• How to wash 11,000 panes? Ingeniously | For Garden Grove's Crystal Cathedral, a company's solution is design and sweat (Los Angeles Times)

  • Grace Ministries project approved | Fullerton council OKs development by the Korean-American denomination (Orange County Register)

  • Cleveland priest arrested on gambling charges | Charged with three gambling misdemeanors at a church fund raiser (WKYC, Cleveland)

  • Injured minister takes painful road to forgiveness | Despite a punctured lung, five broken ribs and a shattered right arm, the Rev. David Tinney made no secret about his feelings soon after two Issaquah teenagers shoved him off his bicycle in March (The Seattle Times)

  • Immigrants worship in own tongues | Sub-congregations in Fremont help maintain cultural identity (The Oakland [Calif.] Tribune)
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Rowan Williams:

  • Church and state | There have been complaints over recent decades that Anglicans have lacked intellectual leadership. On the basis of the Dimbleby Lecture Dr Williams is to broadcast tonight, there can be no doubt that the Church is now being led by a man who will stretch the most dedicated of intellectuals (Editorial, The Times, London)

  • Religion can challenge the market, says Williams | Religion deserves space in an increasingly market-led society, and could become increasingly important because it can transcend consumer values, says Archbishop of Canterbury (The Daily Telegraph, London)

  • Archbishop launches moral crusade | The new Archbishop of Canterbury has accused politicians of putting too much emphasis on the short-term needs of voters and ignoring moral issues (BBC)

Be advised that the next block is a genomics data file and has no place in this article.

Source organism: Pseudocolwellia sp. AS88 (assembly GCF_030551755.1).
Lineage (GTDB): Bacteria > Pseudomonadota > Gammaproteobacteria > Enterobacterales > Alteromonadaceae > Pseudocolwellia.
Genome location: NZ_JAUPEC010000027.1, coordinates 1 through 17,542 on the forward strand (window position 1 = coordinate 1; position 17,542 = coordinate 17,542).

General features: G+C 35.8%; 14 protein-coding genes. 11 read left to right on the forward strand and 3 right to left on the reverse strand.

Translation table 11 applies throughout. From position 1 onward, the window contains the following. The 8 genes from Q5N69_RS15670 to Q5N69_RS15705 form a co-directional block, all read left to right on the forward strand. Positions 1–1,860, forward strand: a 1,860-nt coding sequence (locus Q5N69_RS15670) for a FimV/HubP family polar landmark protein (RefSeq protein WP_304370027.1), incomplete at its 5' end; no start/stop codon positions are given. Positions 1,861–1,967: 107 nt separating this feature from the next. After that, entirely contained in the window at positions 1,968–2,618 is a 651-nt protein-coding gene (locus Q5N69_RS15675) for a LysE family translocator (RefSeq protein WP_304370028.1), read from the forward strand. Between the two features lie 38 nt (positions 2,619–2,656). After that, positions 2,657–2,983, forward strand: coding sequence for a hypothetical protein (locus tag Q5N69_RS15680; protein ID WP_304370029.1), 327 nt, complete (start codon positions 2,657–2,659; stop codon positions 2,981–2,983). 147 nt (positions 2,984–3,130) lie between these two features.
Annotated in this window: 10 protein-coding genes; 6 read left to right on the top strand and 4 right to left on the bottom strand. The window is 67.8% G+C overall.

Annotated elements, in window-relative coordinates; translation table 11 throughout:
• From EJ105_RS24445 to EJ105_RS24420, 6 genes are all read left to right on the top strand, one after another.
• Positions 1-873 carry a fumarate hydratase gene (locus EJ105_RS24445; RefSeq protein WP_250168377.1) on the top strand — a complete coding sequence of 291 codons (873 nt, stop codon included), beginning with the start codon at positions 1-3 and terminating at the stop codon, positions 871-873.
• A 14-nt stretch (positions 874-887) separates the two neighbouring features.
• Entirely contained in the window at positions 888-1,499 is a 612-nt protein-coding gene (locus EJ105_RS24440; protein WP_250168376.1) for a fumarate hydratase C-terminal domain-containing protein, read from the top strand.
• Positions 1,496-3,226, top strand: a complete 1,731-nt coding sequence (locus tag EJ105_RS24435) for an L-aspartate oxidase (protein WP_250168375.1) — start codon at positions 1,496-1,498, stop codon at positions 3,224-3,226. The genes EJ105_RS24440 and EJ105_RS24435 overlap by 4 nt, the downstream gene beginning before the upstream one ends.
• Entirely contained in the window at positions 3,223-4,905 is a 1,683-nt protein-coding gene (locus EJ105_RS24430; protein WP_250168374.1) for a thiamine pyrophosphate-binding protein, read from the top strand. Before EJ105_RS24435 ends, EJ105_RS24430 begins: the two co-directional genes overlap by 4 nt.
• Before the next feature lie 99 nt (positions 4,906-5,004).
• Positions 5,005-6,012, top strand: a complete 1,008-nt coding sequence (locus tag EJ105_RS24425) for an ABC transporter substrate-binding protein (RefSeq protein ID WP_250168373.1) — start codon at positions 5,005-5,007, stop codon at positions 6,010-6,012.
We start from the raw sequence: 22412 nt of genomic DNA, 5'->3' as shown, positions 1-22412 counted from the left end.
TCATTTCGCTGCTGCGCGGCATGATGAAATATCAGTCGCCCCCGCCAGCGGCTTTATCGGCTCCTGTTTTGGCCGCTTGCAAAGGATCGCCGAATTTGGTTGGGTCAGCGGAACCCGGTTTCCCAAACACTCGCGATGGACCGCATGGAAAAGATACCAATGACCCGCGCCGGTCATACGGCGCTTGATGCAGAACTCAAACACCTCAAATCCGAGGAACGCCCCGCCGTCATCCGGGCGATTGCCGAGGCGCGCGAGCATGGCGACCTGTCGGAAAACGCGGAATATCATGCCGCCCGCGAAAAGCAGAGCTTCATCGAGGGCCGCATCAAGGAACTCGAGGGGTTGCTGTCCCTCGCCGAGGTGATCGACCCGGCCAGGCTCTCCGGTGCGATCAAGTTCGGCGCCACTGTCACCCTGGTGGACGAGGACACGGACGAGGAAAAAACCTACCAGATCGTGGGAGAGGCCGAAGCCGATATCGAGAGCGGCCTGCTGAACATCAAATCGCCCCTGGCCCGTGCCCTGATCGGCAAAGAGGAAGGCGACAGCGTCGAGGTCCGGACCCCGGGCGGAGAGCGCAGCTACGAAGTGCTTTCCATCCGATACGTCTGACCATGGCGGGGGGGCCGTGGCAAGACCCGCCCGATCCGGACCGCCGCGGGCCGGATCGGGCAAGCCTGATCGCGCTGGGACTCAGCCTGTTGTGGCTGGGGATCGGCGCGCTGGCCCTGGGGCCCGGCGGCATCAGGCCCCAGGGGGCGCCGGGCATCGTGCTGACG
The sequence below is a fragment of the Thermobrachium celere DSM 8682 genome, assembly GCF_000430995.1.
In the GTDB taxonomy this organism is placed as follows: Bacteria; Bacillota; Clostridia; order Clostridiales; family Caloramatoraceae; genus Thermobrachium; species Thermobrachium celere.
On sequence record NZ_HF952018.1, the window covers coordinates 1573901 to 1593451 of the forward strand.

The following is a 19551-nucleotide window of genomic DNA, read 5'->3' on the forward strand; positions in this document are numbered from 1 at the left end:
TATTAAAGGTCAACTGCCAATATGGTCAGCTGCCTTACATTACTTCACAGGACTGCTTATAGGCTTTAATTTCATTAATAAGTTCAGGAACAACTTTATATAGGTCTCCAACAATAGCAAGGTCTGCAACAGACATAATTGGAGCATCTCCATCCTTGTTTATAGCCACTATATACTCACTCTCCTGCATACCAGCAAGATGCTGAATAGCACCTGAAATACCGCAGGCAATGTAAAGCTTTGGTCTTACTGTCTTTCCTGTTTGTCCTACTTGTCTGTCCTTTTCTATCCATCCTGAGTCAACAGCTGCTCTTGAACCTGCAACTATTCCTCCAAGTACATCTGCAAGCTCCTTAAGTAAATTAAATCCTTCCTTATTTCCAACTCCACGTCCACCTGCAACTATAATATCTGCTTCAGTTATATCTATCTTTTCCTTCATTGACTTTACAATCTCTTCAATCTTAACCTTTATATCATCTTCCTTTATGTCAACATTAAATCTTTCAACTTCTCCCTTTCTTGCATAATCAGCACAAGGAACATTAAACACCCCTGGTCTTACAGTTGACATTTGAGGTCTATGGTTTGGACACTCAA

• Number at Church of England services recovers to 1 m | In 1998 churchgoing fell below one million for the first time, but it has recovered across the country (The Times, London)


Other stories of interest:

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  • A rough year for God? It is business as usual (Rosalind Kent-Braxton, Savannah Morning News)

  • Schools 'failing to teach pupils basic message of Christianity' | Almost half of Britain's 12-year-olds are so ignorant of basic Christian teaching that they are unaware that Easter celebrates the Resurrection, according to a new study (The Daily Telegraph, London)

  • Getting religion | Stop me if you've heard this one: A rabbi, a priest and a minister are on the 1st tee at Merion (Sports Illustrated)

  • Banishing Armageddon | It is time for a doctrinal regime change (Stewart Dakers, The Guardian, London)

  • Jesus at the wheel of an SUV | The buyer of an SUV is not necessarily a bad Christian, and nor is the driver of a small compact necessarily the sworn enemy of market freedom (Pentti Sadeniemi, Helsingin Sanomat, Helsinki, Finland)

  • Dear God: The world is a mess | If you could look after those who love you the most, those willing to kill for the passion they have for you, I will go on trying to understand why they do such (Daryl K. Tabor, Kentucky New Era)

  • 'Dying' apostle is on holiday | Freddie Isaacs, the Reformed Apostolic Church apostle who has been on his "deathbed" since the beginning of the year, is alive, well and on holiday with his wife (Die Burger, South Africa)

  • In tragedy, he finds strength | Sept. 11 survivor tells how belief in God bloomed after attacks (The Morning Call, Allentown, Penn.)